CWS 222 | 7E For Investors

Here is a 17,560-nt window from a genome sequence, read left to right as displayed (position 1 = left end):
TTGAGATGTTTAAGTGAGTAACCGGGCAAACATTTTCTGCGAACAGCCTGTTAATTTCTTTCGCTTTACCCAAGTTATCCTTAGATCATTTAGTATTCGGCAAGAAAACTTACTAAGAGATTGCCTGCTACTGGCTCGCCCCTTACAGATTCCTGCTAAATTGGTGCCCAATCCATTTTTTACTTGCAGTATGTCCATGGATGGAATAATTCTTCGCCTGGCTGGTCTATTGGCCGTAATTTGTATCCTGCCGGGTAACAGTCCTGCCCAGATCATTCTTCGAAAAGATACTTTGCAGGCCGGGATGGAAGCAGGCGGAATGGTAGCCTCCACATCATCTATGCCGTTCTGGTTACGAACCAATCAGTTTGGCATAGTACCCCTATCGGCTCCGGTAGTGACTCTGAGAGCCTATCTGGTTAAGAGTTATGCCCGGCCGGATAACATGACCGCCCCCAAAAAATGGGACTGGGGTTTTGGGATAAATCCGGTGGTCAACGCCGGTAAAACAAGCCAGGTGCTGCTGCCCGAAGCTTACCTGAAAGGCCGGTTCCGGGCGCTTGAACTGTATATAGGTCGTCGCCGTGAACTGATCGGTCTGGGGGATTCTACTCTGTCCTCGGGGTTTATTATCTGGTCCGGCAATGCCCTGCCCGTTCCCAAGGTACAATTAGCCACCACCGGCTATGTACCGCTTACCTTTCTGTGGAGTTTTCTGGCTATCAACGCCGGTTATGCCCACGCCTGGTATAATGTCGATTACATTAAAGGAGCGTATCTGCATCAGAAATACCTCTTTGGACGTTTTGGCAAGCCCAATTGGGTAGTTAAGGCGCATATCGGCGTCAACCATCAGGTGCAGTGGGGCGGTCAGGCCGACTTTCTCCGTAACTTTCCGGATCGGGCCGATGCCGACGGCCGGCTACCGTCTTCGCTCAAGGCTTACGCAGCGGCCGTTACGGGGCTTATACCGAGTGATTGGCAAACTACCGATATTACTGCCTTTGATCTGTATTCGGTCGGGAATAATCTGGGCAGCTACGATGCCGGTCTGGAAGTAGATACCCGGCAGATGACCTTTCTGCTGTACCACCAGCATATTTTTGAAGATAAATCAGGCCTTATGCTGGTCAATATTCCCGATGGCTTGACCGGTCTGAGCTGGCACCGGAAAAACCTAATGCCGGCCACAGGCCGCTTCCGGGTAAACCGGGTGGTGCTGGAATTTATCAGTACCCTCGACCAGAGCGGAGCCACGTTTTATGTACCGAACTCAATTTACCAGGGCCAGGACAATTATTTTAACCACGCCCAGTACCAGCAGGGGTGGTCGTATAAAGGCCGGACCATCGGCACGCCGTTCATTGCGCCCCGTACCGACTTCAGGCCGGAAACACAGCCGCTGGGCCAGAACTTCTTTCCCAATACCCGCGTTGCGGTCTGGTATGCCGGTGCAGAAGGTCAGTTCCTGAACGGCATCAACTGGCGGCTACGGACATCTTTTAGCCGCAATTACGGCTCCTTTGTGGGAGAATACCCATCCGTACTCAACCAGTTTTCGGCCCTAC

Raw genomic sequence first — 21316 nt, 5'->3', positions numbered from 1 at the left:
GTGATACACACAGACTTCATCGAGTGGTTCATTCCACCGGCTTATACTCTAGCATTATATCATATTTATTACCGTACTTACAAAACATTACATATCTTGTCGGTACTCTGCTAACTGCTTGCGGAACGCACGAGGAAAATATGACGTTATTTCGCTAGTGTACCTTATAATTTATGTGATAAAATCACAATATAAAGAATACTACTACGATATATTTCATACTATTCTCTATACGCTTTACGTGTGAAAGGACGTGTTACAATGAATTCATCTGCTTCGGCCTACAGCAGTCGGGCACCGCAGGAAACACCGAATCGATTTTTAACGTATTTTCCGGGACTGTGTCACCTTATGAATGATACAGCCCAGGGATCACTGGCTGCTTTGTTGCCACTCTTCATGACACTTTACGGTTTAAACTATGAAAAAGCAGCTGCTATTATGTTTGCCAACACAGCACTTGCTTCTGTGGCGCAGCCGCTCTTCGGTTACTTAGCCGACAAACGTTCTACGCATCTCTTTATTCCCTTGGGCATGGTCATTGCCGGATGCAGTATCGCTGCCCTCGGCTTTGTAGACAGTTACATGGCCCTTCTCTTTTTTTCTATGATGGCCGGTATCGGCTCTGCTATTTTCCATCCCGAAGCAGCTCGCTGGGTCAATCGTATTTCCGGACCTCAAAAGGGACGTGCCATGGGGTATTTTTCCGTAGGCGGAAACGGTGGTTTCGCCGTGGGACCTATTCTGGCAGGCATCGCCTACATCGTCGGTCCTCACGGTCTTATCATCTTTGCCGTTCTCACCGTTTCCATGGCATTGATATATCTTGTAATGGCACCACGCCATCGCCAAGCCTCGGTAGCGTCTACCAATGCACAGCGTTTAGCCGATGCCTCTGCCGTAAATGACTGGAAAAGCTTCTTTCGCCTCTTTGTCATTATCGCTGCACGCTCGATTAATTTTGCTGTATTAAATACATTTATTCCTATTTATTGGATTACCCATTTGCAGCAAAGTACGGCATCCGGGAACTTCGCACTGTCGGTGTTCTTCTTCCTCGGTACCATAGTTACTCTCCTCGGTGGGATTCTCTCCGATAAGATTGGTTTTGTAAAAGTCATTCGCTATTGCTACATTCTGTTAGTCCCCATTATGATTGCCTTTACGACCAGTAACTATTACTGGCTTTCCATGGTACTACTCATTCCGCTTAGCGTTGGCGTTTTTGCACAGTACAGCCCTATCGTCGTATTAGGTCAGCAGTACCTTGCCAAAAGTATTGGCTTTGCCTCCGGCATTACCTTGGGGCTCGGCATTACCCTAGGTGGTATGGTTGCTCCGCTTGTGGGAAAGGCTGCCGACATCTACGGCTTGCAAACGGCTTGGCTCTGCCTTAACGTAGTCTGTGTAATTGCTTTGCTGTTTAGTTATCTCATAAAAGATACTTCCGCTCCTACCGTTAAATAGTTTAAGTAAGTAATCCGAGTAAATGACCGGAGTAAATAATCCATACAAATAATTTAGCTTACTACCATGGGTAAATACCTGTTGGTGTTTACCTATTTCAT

7E For Investors: If a loan is delinquent and you can bring that loan back to current and work with that loan, it enhances its value.